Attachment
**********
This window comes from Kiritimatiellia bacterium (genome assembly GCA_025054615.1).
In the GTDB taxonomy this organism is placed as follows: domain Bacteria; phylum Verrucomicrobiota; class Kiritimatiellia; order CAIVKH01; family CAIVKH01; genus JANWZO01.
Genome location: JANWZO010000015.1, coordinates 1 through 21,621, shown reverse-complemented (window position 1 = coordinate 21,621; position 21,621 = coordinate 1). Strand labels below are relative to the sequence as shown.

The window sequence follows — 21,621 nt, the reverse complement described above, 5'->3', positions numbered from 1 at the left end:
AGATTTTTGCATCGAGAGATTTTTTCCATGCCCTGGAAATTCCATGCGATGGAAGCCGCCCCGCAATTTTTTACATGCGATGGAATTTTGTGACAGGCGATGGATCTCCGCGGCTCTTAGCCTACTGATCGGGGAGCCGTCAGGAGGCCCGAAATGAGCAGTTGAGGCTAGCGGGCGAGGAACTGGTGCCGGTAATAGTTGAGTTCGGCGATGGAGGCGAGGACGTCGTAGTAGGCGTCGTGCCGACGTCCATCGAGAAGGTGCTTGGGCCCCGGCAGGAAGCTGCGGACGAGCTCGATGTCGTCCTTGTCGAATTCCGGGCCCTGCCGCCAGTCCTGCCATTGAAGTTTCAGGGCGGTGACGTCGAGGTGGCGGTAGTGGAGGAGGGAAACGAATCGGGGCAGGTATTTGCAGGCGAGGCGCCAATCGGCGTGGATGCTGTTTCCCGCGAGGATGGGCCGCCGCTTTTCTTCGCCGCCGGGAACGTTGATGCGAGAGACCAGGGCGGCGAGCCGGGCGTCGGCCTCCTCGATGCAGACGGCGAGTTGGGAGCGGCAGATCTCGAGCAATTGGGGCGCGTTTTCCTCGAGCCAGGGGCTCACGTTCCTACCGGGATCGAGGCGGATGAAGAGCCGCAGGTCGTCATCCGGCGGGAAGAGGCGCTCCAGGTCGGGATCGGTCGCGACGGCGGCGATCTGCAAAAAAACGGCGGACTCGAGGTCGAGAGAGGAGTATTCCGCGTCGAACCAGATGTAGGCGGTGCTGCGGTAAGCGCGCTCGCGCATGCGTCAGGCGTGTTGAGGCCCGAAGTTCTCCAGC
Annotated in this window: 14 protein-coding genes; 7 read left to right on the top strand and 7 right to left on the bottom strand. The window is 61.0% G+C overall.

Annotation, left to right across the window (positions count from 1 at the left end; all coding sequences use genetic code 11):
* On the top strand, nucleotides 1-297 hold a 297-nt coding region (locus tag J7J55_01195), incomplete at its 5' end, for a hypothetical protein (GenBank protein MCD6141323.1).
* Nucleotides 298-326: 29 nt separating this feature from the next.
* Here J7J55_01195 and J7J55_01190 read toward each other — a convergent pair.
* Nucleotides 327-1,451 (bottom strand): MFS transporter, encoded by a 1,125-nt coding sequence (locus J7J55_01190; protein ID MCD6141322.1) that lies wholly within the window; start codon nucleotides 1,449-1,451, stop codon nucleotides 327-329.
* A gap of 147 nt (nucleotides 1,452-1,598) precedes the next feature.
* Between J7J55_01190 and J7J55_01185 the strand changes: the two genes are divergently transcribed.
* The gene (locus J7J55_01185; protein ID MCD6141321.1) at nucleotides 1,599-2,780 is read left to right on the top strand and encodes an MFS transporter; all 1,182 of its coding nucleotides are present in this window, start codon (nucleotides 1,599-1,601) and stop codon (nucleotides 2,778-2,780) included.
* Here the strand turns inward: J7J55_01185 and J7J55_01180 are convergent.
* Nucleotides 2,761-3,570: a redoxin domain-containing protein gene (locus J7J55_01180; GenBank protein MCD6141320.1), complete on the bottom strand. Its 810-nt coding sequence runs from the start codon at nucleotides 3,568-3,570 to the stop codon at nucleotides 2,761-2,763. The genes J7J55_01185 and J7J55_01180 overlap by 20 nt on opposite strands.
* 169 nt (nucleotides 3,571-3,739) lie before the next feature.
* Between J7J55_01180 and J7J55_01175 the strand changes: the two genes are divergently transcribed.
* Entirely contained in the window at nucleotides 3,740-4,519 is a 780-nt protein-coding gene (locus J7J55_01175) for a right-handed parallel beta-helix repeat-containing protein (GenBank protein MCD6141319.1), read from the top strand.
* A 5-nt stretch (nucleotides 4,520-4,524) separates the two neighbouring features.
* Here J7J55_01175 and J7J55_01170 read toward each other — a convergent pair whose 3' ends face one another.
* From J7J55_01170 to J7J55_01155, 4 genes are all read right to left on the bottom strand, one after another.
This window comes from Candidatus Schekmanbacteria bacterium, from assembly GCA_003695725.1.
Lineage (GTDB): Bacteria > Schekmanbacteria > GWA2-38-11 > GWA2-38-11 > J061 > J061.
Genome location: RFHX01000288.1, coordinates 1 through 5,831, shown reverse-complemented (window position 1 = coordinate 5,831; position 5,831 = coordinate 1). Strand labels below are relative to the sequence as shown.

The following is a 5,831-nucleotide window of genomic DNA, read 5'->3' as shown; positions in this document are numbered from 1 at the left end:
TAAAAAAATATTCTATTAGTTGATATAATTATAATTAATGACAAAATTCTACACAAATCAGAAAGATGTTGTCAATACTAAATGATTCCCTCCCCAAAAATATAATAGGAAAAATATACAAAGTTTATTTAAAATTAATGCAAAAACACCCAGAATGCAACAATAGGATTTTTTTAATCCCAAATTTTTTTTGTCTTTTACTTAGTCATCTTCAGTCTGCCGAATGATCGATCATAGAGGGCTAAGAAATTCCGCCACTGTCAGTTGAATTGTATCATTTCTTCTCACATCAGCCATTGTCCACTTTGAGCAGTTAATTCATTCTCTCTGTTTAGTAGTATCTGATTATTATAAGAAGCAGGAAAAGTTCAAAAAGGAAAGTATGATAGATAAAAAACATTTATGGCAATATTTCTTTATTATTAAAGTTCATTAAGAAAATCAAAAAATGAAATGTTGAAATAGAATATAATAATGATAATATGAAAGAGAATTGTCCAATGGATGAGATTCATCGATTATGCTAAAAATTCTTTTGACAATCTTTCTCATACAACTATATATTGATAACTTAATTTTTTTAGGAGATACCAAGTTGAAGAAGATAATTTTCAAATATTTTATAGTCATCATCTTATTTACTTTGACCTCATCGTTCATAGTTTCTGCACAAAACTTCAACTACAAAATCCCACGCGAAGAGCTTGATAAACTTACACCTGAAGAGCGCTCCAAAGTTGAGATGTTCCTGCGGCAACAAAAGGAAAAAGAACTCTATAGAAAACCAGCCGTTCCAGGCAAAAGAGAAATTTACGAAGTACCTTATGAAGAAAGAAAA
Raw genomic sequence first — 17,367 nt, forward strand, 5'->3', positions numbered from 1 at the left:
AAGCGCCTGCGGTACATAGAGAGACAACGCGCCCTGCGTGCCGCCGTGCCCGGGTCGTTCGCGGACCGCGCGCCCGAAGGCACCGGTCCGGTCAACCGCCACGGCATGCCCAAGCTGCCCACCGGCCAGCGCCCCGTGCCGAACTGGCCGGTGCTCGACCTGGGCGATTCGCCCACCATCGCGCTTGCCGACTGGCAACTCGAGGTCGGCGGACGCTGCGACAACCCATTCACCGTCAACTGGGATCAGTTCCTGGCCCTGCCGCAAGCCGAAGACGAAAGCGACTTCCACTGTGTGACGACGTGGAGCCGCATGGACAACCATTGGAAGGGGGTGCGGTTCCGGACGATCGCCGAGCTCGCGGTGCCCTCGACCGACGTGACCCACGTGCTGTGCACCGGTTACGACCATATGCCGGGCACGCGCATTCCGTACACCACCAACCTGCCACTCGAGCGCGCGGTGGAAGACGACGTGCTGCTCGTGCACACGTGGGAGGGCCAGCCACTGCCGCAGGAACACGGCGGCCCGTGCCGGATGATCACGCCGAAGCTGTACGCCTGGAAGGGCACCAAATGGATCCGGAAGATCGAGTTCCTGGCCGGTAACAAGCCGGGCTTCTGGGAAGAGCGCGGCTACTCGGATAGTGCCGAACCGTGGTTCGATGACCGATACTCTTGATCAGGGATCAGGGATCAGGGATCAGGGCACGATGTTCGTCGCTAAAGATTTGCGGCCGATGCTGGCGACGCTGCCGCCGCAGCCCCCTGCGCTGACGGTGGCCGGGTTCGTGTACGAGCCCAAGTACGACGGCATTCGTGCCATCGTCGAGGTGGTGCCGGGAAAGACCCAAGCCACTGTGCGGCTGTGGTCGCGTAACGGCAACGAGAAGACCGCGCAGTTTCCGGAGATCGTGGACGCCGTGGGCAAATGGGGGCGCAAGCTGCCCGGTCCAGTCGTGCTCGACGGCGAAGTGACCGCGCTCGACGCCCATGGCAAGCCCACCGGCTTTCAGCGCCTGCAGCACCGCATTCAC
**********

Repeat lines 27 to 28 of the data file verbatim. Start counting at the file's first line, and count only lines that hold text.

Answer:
TAAAAAAATATTCTATTAGTTGATATAATTATAATTAATGACAAAATTCTACACAAATCAGAAAGATGTTGTCAATACTAAATGATTCCCTCCCCAAAAATATAATAGGAAAAATATACAAAGTTTATTTAAAATTAATGCAAAAACACCCAGAATGCAACAATAGGATTTTTTTAATCCCAAATTTTTTTTGTCTTTTACTTAGTCATCTTCAGTCTGCCGAATGATCGATCATAGAGGGCTAAGAAATTCCGCCACTGTCAGTTGAATTGTATCATTTCTTCTCACATCAGCCATTGTCCACTTTGAGCAGTTAATTCATTCTCTCTGTTTAGTAGTATCTGATTATTATAAGAAGCAGGAAAAGTTCAAAAAGGAAAGTATGATAGATAAAAAACATTTATGGCAATATTTCTTTATTATTAAAGTTCATTAAGAAAATCAAAAAATGAAATGTTGAAATAGAATATAATAATGATAATATGAAAGAGAATTGTCCAATGGATGAGATTCATCGATTATGCTAAAAATTCTTTTGACAATCTTTCTCATACAACTATATATTGATAACTTAATTTTTTTAGGAGATACCAAGTTGAAGAAGATAATTTTCAAATATTTTATAGTCATCATCTTATTTACTTTGACCTCATCGTTCATAGTTTCTGCACAAAACTTCAACTACAAAATCCCACGCGAAGAGCTTGATAAACTTACACCTGAAGAGCGCTCCAAAGTTGAGATGTTCCTGCGGCAACAAAAGGAAAAAGAACTCTATAGAAAACCAGCCGTTCCAGGCAAAAGAGAAATTTACGAAGTACCTTATGAAGAAAGAAAA
Raw genomic sequence first — 17,367 nt, forward strand, 5'->3', positions numbered from 1 at the left: